For Leroy Childs it was pros and cons of kickboxing that eventually thrusted him into the world of boxing. Ever since Childs was, well, a child, he has been interested the combat sports, but with the life expectancy for the participants and the potential for big money fights being far less in kickboxing then in the Sweet Science, Childs made the choice towards the latter. With 11 pro wins in which 10 have ended by him knocking out his opponent, Childs faces his toughest challenge on April 1st when he puts his undefeated record on the line against the tough Malcolm Tann on a Goossen-Tutor event airing on ShoBox. BoxingTalk spoke with Childs to get his thoughts on facing his toughest opponent to date, and what fight fans can expect from him in his upcoming bout.
BoxingTalk: Where did you come up with "the Gentleman" as your alias?
Leroy Childs: That is my personality and demeanor. I’m pretty laid back, and pretty much on an even keel…
BT: Kind of like how John Ruiz is "the Quietman"…
BT: That’s a little different when most fighters choose more intimidating names like "Assassin" or "Bonecrusher."
LC: My trainer wanted me to come out with the name "Big Daddy," which is all fine and dandy, but it was a little too hillbilly for me…
BT: …plus Riddick Bowe already used that alias.
LC: That’s right, he did.
BT: Even though you are known as "the Gentleman" you’re record proves otherwise with 10 of your 11 wins coming by way of knockout. However, to be honest, most of your opponents have had losing records. Is Malcolm Tann too big of a step for you right now?
LC: You’re right Darren, and this is a big step for me, but this will be a good learning step for me too. I’ve seen Malcolm fight before for me to fight him will be an honor in itself, and as 27 years old I figure if I’m going to do anything in this fight game, then I have to fight the necessary people. As far as actually fighting him though, I look at it as any two men in the same weight class will be judged by their skill, heart, and mental capacity.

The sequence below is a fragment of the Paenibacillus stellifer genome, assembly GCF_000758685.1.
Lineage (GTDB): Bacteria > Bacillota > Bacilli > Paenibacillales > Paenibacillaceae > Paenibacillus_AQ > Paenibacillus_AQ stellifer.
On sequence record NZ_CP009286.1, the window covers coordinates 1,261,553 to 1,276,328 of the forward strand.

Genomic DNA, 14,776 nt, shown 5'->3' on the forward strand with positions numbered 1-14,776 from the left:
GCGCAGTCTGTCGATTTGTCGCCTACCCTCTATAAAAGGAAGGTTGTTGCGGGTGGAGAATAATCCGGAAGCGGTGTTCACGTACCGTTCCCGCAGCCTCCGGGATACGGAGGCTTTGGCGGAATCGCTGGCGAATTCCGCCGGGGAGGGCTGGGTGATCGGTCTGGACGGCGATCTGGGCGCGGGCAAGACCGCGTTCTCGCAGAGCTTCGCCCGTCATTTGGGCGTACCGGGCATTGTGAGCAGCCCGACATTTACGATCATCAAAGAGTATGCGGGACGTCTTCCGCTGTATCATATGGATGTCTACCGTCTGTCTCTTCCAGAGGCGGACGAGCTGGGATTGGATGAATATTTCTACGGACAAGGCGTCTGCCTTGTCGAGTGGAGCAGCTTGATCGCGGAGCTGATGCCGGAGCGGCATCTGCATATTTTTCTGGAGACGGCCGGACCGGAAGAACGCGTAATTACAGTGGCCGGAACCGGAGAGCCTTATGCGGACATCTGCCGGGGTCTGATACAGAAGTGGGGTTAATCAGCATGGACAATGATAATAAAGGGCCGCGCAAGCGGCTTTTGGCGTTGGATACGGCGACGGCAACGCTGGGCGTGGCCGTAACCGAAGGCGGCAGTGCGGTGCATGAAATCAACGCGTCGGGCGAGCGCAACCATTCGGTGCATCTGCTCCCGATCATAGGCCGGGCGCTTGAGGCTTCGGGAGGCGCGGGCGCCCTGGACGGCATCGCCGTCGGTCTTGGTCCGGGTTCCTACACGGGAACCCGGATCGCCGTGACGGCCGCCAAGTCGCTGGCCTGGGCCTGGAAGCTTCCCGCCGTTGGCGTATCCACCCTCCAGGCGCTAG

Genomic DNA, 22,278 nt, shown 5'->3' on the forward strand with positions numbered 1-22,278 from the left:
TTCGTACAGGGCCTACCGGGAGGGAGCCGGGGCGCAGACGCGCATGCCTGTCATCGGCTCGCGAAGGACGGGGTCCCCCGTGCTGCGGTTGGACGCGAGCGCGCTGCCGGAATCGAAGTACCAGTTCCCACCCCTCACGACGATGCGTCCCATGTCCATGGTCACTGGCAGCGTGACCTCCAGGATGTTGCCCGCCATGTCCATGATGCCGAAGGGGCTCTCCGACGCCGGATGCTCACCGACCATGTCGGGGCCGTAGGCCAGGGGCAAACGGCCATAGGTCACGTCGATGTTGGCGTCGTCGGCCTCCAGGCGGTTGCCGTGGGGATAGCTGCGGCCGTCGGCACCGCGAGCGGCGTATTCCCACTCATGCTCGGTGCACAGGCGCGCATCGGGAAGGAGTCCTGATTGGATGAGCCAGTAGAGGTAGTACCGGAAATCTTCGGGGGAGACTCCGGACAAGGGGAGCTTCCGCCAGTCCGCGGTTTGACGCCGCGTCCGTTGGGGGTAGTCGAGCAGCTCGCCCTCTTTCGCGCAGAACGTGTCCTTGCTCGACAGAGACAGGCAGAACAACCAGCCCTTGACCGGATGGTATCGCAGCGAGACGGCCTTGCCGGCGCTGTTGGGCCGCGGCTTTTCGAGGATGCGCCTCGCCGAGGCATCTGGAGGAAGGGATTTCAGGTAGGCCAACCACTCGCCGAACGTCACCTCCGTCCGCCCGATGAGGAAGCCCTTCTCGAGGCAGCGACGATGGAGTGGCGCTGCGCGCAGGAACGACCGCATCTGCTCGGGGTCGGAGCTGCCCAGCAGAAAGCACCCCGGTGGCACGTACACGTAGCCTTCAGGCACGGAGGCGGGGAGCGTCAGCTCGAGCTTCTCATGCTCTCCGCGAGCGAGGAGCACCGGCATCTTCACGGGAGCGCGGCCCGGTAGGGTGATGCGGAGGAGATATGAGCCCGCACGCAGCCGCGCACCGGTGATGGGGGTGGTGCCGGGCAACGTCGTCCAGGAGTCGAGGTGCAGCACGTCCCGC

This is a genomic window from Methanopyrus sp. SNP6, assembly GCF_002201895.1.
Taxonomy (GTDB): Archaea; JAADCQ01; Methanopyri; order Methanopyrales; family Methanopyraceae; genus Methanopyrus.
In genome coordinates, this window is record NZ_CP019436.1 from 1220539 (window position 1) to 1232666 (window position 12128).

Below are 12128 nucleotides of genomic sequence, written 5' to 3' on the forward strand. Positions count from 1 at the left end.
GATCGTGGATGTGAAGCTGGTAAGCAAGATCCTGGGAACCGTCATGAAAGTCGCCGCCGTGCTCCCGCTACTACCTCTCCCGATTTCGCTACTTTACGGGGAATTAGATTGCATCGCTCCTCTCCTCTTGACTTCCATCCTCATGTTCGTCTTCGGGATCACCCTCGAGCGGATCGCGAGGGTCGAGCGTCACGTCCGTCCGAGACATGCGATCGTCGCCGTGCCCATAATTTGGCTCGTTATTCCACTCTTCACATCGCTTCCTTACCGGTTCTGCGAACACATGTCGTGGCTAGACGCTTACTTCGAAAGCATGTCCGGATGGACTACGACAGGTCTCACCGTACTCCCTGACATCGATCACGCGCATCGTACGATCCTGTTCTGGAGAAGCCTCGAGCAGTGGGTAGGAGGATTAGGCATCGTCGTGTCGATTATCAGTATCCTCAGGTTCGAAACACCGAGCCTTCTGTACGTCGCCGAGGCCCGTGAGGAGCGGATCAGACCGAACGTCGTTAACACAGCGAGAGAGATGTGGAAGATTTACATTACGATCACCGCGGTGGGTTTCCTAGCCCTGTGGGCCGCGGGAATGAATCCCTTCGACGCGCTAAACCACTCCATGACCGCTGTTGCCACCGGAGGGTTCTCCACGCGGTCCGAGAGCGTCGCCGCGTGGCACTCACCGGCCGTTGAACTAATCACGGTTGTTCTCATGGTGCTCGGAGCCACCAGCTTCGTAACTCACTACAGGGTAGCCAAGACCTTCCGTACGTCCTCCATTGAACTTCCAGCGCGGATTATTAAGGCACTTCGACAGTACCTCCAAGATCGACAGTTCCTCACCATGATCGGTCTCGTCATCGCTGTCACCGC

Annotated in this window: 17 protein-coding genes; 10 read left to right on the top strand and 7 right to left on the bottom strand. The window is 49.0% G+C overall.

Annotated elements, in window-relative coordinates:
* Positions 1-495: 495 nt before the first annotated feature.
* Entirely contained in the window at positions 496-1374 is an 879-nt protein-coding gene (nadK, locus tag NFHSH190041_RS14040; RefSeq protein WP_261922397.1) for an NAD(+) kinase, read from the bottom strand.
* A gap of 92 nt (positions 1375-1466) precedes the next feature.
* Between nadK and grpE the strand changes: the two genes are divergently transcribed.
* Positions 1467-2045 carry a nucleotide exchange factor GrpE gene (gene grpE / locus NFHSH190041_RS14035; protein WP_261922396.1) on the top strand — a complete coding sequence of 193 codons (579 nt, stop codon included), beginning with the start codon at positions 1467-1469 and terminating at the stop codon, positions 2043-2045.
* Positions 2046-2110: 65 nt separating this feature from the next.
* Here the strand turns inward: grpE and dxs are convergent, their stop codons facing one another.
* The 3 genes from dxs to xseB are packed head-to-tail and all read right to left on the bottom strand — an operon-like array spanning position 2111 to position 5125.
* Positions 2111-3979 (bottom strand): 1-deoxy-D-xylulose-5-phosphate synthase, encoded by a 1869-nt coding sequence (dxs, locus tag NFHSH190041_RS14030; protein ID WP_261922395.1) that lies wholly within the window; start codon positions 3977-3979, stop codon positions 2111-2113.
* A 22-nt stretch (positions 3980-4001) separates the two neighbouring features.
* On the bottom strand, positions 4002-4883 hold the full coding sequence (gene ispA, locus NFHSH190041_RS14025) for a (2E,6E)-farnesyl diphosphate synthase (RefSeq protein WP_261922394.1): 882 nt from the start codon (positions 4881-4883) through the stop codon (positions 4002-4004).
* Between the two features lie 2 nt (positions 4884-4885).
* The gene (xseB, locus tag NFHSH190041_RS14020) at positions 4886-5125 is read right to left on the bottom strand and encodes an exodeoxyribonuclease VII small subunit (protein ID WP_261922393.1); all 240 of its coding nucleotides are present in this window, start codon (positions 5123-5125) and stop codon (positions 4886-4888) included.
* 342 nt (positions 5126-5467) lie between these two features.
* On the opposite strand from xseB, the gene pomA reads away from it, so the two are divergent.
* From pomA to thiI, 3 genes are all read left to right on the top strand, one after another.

BT: Malcolm does seem to have a slight advantage in…
LC: He’s got the height, experience, and skill. If this fight was in Vegas I would have absolutely no chance (laughing).
BT: What advantage do you see yourself having coming into this fight with Tann?
LC: I would have to say curiosity and the fact that no one knows who I am. If you look at my record, it just says that I fought some guys from Missouri, some older cats, and some people who probably won’t be contenders in the heavyweight division, but check the record of most of the champions in boxing history, and you will see that most of them started out similarly to how I am.
BT: So you are hoping to use an element of surprise as a strategy to beat Tann?
LC: Yes I am.
BT: What kind of fight are you expecting from Tann on April 1st?
LC: I’m expecting a knockout boxing match. Malcolm is not a Mike Tyson. He’s not going to want to come out there and just brawl. He’s a real tactical and strategic, but I am the bigger guy at 6’2" 245-pounds, but I will use more of my intelligence then my size.
BT: Do you feel you have what it takes to become champion?
LC: Ever since I’ve gotten into this boxing thing, all I do is study the champions, the greats, and looked at their demeanor. Boxing is a pretty hard game. The fighting part f it is pretty easy…you’re only going to go a certain amount of rounds, but up until that point there is so much you have to be focused on.
BT: What champion of boxing do you have the most similar style to?
LC: Roy Jones Jr. I hope to one day have the grace and agility that he had. I think with my size, that would be a very dangerous combination for the heavyweight division.
BT: Do you feel you need to turn on a switch when you enter the ring in order to go from your laid back demeanor to a fighter who has knocked out most of his opponents?
LC: I believe that even though I’m "the Gentleman" I still am going to do what it takes to get the W." You don’t necessarily have to be a mad-dog-killer type fighter to intimidate a fighter who wouldn’t really win the fight anyway. I don’t have a switch I turn on though. I go into the ring and do my thing, and when the fight is over, I will shake my opponent hand and hopefully we could have a meal together. None of us fighters know any of us for real, so there is nothing we can really have against each other, so it’s not just that serious to me. What’s most serious to me is getting that "W."
BT: A "W" against Tann would definitely put you on the map as a heavyweight contender…
LC: A win in this fight would be a blessing for me because I would open so many doors to other engagements and deals.
BT: Since not too many people have seen you fight before, what would you like boxing fans to know most about LeRoy Childs?
LC: That every time I step into the ring, I am going to give you 100%. I’m not going to leave anything in there, so there will be no excuses for any type of decision.
BoxingTalk thanks Mr. Childs for taking the time to speak with us. We wish him continued success both in and out of the ring.
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